“A difference of artistic theory,” replied the Professor pensively. “Gogol was an idealist. He made up as the abstract or platonic ideal of an anarchist. But I am a realist. I am a portrait painter. But, indeed, to say that I am a portrait painter is an inadequate expression. I am a portrait.”

“I don’t understand you,” said Syme.

“I am a portrait,” repeated the Professor. “I am a portrait of the celebrated Professor de Worms, who is, I believe, in Naples.”

“You mean you are made up like him,” said Syme. “But doesn’t he know that you are taking his nose in vain?”

“He knows it right enough,” replied his friend cheerfully.

“Then why doesn’t he denounce you?”

“I have denounced him,” answered the Professor.

“Do explain yourself,” said Syme.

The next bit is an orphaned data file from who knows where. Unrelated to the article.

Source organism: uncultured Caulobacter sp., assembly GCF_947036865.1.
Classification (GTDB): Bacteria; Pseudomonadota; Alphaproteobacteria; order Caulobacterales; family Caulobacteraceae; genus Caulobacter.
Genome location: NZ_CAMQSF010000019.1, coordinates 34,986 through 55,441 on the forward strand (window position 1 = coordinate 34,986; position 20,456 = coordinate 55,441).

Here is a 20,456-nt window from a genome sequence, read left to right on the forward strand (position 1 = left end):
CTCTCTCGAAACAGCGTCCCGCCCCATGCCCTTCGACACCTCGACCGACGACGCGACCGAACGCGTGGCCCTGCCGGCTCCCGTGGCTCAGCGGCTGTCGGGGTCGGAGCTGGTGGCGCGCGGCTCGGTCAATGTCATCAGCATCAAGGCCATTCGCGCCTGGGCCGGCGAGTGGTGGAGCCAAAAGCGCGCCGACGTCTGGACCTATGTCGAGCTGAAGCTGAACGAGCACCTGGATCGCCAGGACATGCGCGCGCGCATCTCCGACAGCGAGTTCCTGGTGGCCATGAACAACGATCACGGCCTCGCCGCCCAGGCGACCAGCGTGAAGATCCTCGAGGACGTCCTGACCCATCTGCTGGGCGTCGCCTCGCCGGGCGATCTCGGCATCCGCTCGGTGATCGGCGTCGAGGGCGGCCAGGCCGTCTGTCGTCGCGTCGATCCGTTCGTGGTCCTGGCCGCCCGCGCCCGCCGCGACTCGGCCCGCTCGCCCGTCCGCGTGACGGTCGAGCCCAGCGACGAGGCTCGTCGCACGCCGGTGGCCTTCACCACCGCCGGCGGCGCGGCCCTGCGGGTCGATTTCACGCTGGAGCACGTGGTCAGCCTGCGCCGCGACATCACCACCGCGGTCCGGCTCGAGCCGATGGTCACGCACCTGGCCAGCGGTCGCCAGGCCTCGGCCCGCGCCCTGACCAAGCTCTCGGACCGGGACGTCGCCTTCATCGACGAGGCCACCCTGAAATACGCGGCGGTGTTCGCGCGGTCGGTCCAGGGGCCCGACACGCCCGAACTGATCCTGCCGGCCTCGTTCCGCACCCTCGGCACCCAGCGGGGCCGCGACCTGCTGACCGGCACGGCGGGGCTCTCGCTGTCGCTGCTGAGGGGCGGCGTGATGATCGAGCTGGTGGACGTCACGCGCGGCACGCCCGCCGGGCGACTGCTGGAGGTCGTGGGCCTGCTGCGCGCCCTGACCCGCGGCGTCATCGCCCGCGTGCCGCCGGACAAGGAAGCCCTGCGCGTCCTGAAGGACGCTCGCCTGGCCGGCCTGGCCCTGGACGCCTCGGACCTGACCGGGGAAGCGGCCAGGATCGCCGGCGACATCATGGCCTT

“With pleasure, if you don’t mind hearing my story,” replied the eminent foreign philosopher. “I am by profession an actor, and my name is Wilks. When I was on the stage I mixed with all sorts of Bohemian and blackguard company. Sometimes I touched the edge of the turf, sometimes the riff-raff of the arts, and occasionally the political refugee. In some den of exiled dreamers I was introduced to the great German Nihilist philosopher, Professor de Worms. I did not gather much about him beyond his appearance, which was very disgusting, and which I studied carefully. I understood that he had proved that the destructive principle in the universe was God; hence he insisted on the need for a furious and incessant energy, rending all things in pieces. Energy, he said, was the All. He was lame, shortsighted, and partially paralytic. When I met him I was in a frivolous mood, and I disliked him so much that I resolved to imitate him. If I had been a draughtsman I would have drawn a caricature. I was only an actor, I could only act a caricature. I made myself up into what was meant for a wild exaggeration of the old Professor’s dirty old self. When I went into the room full of his supporters I expected to be received with a roar of laughter, or (if they were too far gone) with a roar of indignation at the insult. I cannot describe the surprise I felt when my entrance was received with a respectful silence, followed (when I had first opened my lips) with a murmur of admiration. The curse of the perfect artist had fallen upon me. I had been too subtle, I had been too true. They thought I really was the great Nihilist Professor. I was a healthy-minded young man at the time, and I confess that it was a blow. Before I could fully recover, however, two or three of these admirers ran up to me radiating indignation, and told me that a public insult had been put upon me in the next room. I inquired its nature. It seemed that an impertinent fellow had dressed himself up as a preposterous parody of myself. I had drunk more champagne than was good for me, and in a flash of folly I decided to see the situation through. Consequently it was to meet the glare of the company and my own lifted eyebrows and freezing eyes that the real Professor came into the room.